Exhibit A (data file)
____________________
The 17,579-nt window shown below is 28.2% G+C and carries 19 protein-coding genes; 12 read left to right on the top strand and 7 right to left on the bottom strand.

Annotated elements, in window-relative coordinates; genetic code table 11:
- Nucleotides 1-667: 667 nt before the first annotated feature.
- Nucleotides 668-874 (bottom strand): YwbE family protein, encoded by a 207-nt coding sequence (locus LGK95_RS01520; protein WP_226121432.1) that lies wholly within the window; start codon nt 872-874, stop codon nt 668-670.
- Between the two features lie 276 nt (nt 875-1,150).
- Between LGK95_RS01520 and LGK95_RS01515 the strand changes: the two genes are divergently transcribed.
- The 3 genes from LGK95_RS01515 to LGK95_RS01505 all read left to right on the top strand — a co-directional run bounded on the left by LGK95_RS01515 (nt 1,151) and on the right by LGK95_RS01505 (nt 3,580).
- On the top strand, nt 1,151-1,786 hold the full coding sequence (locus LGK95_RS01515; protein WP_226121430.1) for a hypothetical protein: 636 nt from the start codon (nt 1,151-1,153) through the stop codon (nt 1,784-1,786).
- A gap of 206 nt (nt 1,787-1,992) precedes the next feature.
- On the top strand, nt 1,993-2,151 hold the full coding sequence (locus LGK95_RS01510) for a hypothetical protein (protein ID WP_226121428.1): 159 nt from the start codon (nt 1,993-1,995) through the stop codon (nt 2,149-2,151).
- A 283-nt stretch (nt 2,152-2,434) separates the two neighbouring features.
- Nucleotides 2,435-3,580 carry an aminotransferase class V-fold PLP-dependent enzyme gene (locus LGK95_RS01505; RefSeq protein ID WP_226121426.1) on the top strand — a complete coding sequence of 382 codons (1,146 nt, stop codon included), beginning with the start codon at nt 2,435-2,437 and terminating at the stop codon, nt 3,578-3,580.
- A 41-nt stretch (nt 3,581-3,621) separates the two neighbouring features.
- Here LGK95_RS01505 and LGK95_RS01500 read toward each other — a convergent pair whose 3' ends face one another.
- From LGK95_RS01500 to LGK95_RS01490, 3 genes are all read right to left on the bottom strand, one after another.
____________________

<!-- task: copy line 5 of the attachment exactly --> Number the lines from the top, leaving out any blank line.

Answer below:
- Between the two features lie 276 nt (nt 875-1,150).